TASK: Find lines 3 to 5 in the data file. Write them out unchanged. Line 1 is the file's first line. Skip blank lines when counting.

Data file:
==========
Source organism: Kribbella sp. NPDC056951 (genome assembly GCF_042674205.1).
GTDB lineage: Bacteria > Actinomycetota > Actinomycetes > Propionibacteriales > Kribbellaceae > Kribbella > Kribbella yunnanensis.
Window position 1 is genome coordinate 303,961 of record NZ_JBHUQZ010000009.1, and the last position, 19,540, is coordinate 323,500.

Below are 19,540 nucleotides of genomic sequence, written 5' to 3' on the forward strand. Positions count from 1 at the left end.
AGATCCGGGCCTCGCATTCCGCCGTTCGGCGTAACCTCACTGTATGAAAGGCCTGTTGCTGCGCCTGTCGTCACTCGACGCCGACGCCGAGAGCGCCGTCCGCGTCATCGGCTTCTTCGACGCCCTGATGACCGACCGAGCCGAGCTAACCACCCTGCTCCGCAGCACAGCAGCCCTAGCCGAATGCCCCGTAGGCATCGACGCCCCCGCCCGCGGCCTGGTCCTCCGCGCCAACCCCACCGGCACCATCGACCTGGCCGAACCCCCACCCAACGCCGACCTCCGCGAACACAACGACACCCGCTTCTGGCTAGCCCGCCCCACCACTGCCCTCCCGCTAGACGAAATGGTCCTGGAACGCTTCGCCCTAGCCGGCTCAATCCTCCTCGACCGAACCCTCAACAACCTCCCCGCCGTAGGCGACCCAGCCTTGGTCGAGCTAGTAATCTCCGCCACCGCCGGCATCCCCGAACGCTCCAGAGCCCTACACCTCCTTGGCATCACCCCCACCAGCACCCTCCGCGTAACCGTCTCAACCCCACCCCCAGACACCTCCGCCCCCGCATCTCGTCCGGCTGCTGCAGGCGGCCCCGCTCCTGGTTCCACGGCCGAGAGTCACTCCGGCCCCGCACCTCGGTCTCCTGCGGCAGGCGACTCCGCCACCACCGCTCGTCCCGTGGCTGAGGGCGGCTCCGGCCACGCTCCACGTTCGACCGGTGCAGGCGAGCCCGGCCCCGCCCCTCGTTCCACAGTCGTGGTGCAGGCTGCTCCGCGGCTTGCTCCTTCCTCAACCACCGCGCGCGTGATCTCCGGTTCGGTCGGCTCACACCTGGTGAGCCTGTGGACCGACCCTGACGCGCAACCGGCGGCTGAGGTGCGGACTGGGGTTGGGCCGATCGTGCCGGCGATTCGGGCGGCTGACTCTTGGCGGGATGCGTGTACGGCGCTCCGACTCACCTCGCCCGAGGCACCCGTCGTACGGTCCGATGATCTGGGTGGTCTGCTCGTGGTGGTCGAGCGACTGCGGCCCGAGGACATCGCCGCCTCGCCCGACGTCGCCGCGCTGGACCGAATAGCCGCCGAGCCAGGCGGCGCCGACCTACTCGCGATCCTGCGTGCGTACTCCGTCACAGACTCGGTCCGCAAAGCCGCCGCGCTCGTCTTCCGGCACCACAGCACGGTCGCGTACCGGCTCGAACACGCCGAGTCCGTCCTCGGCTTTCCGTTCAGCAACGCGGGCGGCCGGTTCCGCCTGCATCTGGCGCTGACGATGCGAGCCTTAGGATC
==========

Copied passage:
Window position 1 is genome coordinate 303,961 of record NZ_JBHUQZ010000009.1, and the last position, 19,540, is coordinate 323,500.

Below are 19,540 nucleotides of genomic sequence, written 5' to 3' on the forward strand. Positions count from 1 at the left end.
AGATCCGGGCCTCGCATTCCGCCGTTCGGCGTAACCTCACTGTATGAAAGGCCTGTTGCTGCGCCTGTCGTCACTCGACGCCGACGCCGAGAGCGCCGTCCGCGTCATCGGCTTCTTCGACGCCCTGATGACCGACCGAGCCGAGCTAACCACCCTGCTCCGCAGCACAGCAGCCCTAGCCGAATGCCCCGTAGGCATCGACGCCCCCGCCCGCGGCCTGGTCCTCCGCGCCAACCCCACCGGCACCATCGACCTGGCCGAACCCCCACCCAACGCCGACCTCCGCGAACACAACGACACCCGCTTCTGGCTAGCCCGCCCCACCACTGCCCTCCCGCTAGACGAAATGGTCCTGGAACGCTTCGCCCTAGCCGGCTCAATCCTCCTCGACCGAACCCTCAACAACCTCCCCGCCGTAGGCGACCCAGCCTTGGTCGAGCTAGTAATCTCCGCCACCGCCGGCATCCCCGAACGCTCCAGAGCCCTACACCTCCTTGGCATCACCCCCACCAGCACCCTCCGCGTAACCGTCTCAACCCCACCCCCAGACACCTCCGCCCCCGCATCTCGTCCGGCTGCTGCAGGCGGCCCCGCTCCTGGTTCCACGGCCGAGAGTCACTCCGGCCCCGCACCTCGGTCTCCTGCGGCAGGCGACTCCGCCACCACCGCTCGTCCCGTGGCTGAGGGCGGCTCCGGCCACGCTCCACGTTCGACCGGTGCAGGCGAGCCCGGCCCCGCCCCTCGTTCCACAGTCGTGGTGCAGGCTGCTCCGCGGCTTGCTCCTTCCTCAACCACCGCGCGCGTGATCTCCGGTTCGGTCGGCTCACACCTGGTGAGCCTGTGGACCGACCCTGACGCGCAACCGGCGGCTGAGGTGCGGACTGGGGTTGGGCCGATCGTGCCGGCGATTCGGGCGGCTGACTCTTGGCGGGATGCGTGTACGGCGCTCCGACTCACCTCGCCCGAGGCACCCGTCGTACGGTCCGATGATCTGGGTGGTCTGCTCGTGGTGGTCGAGCGACTGCGGCCCGAGGACATCGCCGCCTCGCCCGACGTCGCCGCGCTGGACCGAATAGCCGCCGAGCCAGGCGGCGCCGACCTACTCGCGATCCTGCGTGCGTACTCCGTCACAGACTCGGTCCGCAAAGCCGCCGCGCTCGTCTTCCGGCACCACAGCACGGTCGCGTACCGGCTCGAACACGCCGAGTCCGTCCTCGGCTTTCCGTTCAGCAACGCGGGCGGCCGGTTCCGCCTGCATCTGGCGCTGACGATGCGAGCCTTAGGATC